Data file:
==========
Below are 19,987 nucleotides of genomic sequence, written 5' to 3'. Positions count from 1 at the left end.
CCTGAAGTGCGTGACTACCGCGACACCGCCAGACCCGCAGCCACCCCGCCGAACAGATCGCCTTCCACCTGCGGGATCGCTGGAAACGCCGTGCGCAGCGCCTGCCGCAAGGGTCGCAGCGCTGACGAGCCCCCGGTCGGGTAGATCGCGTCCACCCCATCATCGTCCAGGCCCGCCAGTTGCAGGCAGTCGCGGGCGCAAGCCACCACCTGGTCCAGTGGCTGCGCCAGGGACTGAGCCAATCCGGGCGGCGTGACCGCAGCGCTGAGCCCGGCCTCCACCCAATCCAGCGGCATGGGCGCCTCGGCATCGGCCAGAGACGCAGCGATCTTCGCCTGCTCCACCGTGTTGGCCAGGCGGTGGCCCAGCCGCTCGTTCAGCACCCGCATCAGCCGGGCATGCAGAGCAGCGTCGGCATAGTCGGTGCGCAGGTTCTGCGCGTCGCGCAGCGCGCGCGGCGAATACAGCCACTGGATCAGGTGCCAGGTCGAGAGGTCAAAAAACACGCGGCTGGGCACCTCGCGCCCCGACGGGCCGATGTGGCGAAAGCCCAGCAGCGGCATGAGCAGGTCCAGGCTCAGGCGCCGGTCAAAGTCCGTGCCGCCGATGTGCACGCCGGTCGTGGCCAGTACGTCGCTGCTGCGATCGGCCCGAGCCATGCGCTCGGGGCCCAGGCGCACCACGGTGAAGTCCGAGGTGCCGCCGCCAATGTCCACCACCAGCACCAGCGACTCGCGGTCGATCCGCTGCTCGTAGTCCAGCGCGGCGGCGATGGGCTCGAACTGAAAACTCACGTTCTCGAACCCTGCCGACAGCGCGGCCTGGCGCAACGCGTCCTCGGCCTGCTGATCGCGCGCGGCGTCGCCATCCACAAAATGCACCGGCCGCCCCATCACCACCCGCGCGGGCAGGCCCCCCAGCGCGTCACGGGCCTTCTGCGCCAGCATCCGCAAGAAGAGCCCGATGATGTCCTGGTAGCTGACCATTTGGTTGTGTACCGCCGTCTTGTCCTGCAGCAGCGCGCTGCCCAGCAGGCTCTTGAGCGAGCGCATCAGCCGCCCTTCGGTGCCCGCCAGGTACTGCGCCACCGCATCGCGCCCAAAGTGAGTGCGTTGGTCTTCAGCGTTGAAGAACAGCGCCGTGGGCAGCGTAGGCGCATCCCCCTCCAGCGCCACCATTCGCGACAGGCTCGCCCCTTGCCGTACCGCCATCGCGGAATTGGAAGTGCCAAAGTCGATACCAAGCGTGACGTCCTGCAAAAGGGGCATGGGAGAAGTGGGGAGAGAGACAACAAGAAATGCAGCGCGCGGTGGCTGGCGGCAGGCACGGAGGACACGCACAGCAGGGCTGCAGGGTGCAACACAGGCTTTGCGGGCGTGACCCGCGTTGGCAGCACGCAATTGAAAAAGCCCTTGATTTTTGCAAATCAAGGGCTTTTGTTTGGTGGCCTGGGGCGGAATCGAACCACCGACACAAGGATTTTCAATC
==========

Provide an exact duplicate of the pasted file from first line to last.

Below are 19,987 nucleotides of genomic sequence, written 5' to 3'. Positions count from 1 at the left end.
CCTGAAGTGCGTGACTACCGCGACACCGCCAGACCCGCAGCCACCCCGCCGAACAGATCGCCTTCCACCTGCGGGATCGCTGGAAACGCCGTGCGCAGCGCCTGCCGCAAGGGTCGCAGCGCTGACGAGCCCCCGGTCGGGTAGATCGCGTCCACCCCATCATCGTCCAGGCCCGCCAGTTGCAGGCAGTCGCGGGCGCAAGCCACCACCTGGTCCAGTGGCTGCGCCAGGGACTGAGCCAATCCGGGCGGCGTGACCGCAGCGCTGAGCCCGGCCTCCACCCAATCCAGCGGCATGGGCGCCTCGGCATCGGCCAGAGACGCAGCGATCTTCGCCTGCTCCACCGTGTTGGCCAGGCGGTGGCCCAGCCGCTCGTTCAGCACCCGCATCAGCCGGGCATGCAGAGCAGCGTCGGCATAGTCGGTGCGCAGGTTCTGCGCGTCGCGCAGCGCGCGCGGCGAATACAGCCACTGGATCAGGTGCCAGGTCGAGAGGTCAAAAAACACGCGGCTGGGCACCTCGCGCCCCGACGGGCCGATGTGGCGAAAGCCCAGCAGCGGCATGAGCAGGTCCAGGCTCAGGCGCCGGTCAAAGTCCGTGCCGCCGATGTGCACGCCGGTCGTGGCCAGTACGTCGCTGCTGCGATCGGCCCGAGCCATGCGCTCGGGGCCCAGGCGCACCACGGTGAAGTCCGAGGTGCCGCCGCCAATGTCCACCACCAGCACCAGCGACTCGCGGTCGATCCGCTGCTCGTAGTCCAGCGCGGCGGCGATGGGCTCGAACTGAAAACTCACGTTCTCGAACCCTGCCGACAGCGCGGCCTGGCGCAACGCGTCCTCGGCCTGCTGATCGCGCGCGGCGTCGCCATCCACAAAATGCACCGGCCGCCCCATCACCACCCGCGCGGGCAGGCCCCCCAGCGCGTCACGGGCCTTCTGCGCCAGCATCCGCAAGAAGAGCCCGATGATGTCCTGGTAGCTGACCATTTGGTTGTGTACCGCCGTCTTGTCCTGCAGCAGCGCGCTGCCCAGCAGGCTCTTGAGCGAGCGCATCAGCCGCCCTTCGGTGCCCGCCAGGTACTGCGCCACCGCATCGCGCCCAAAGTGAGTGCGTTGGTCTTCAGCGTTGAAGAACAGCGCCGTGGGCAGCGTAGGCGCATCCCCCTCCAGCGCCACCATTCGCGACAGGCTCGCCCCTTGCCGTACCGCCATCGCGGAATTGGAAGTGCCAAAGTCGATACCAAGCGTGACGTCCTGCAAAAGGGGCATGGGAGAAGTGGGGAGAGAGACAACAAGAAATGCAGCGCGCGGTGGCTGGCGGCAGGCACGGAGGACACGCACAGCAGGGCTGCAGGGTGCAACACAGGCTTTGCGGGCGTGACCCGCGTTGGCAGCACGCAATTGAAAAAGCCCTTGATTTTTGCAAATCAAGGGCTTTTGTTTGGTGGCCTGGGGCGGAATCGAACCACCGACACAAGGATTTTCAATC